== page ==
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Apple today began informing developers of upcoming App Store pricing changes in several countries due to tax changes, with the prices of apps and in-app purchases affected.

appstore.jpg

Prices are shifting in Chile, Mexico, Saudi Arabia, and Turkey.
  • Chile: New value-added tax of 19%
  • Mexico: New value-added tax of 16%
  • Saudi Arabia: Increase in value-added tax from 5% to 15%
  • Turkey: New digital services tax of 7.5% (in addition to the existing value-added tax of 18%)
According to Apple, developers will see their proceeds from App Store sales adjusted accordingly, with revenue calculated based on the tax-exclusive price.

App Store proceeds will also be adjusted in Germany, France, Italy, and the UK due to tax changes, though App Store pricing will not be shifting.
  • Germany: Reduced value-added tax rate from 19% to 16%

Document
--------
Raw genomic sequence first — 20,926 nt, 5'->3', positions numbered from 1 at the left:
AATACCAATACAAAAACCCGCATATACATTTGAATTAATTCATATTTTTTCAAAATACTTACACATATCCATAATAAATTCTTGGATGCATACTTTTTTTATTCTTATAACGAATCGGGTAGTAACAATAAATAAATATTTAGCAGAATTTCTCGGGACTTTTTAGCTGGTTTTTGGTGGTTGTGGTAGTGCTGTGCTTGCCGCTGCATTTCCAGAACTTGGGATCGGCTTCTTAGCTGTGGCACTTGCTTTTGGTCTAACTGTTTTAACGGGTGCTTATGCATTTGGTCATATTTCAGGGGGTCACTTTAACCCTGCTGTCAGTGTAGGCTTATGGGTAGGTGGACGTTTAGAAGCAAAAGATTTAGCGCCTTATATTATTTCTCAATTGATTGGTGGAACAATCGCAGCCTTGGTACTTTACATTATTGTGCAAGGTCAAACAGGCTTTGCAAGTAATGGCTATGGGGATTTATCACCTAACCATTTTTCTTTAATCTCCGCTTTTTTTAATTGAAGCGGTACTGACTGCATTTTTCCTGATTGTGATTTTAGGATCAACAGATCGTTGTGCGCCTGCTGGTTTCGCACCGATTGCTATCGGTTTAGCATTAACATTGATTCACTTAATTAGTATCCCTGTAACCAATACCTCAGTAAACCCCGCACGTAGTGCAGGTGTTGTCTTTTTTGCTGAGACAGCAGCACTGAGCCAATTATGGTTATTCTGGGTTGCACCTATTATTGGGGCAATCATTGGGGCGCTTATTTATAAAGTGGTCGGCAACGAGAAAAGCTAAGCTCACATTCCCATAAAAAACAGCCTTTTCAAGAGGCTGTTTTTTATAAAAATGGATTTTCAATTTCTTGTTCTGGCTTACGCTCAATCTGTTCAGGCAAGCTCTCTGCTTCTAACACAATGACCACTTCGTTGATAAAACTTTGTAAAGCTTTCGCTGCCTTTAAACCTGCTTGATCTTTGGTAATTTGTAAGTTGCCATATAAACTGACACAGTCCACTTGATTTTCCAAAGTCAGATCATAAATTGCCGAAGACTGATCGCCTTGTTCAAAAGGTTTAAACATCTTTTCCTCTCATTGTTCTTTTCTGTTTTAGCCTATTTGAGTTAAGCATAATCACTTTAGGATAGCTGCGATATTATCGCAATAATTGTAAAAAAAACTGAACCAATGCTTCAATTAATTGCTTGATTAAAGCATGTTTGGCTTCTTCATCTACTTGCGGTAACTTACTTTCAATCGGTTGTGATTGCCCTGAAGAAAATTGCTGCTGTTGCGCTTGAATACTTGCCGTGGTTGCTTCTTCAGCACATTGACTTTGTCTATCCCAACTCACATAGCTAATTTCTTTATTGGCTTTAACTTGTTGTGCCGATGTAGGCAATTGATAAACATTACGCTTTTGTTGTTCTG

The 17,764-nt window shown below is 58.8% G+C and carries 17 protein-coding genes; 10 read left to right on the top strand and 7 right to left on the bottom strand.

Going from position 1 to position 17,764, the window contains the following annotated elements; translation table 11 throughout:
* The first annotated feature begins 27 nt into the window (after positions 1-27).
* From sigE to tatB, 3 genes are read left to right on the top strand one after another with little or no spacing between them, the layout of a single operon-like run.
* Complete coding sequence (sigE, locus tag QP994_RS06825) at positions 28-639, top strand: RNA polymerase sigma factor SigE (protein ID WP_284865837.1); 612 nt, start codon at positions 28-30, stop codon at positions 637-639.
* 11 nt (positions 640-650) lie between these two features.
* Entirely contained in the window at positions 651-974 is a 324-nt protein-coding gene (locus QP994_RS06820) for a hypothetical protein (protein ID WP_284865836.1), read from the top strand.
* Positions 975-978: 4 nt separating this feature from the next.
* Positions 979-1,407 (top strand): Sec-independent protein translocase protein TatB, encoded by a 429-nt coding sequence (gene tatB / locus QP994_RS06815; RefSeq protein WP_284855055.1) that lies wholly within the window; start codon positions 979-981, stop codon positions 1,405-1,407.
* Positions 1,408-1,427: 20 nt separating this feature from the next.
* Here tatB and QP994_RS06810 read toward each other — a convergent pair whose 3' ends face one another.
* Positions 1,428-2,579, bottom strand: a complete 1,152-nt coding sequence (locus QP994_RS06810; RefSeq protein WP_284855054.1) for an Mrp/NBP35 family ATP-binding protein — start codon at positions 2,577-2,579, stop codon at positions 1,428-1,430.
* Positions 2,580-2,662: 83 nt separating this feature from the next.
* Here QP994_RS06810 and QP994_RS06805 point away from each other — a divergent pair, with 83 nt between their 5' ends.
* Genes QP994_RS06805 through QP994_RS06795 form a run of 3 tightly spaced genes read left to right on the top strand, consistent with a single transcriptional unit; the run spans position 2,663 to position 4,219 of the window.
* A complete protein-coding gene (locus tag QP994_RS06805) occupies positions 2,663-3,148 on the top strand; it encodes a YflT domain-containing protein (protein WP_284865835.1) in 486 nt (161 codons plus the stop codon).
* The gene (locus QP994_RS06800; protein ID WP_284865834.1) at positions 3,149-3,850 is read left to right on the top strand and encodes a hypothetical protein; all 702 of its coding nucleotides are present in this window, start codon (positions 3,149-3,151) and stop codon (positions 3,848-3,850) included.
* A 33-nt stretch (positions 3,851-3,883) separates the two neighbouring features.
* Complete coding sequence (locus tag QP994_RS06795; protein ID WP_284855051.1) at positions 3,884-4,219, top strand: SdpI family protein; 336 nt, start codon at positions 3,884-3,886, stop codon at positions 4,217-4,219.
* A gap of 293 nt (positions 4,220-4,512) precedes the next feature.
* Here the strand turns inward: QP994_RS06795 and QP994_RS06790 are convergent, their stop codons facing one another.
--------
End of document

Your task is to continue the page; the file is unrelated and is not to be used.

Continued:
• France: New digital services tax of 3% (in addition to the existing value-added tax of 22%)
  • Italy: New digital services tax of 3% (in addition to the existing value-added tax of 22%)
  • United Kingdom: New digital services tax of 2% (in addition to the existing value-added tax of 20%)
Developers are able to download updated pricing charts from Apple's developer site to prepare for the upcoming changes. Developers are able to change the prices of apps, subscriptions, and in-app purchases, and can opt to preserve pricing for existing subscribers if desired. Apple says the price changes will go live "in the next few days."

Note: Due to the political or social nature of the discussion regarding this topic, the discussion thread is located in our Political News forum. All forum members and site visitors are welcome to read and follow the thread, but posting is limited to forum members with at least 100 posts.

Article Link: Apple Raising App Store Prices in Chile, Mexico, Saudi Arabia and Turkey Due to Tax Changes
 
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dannyyankou

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Mar 2, 2012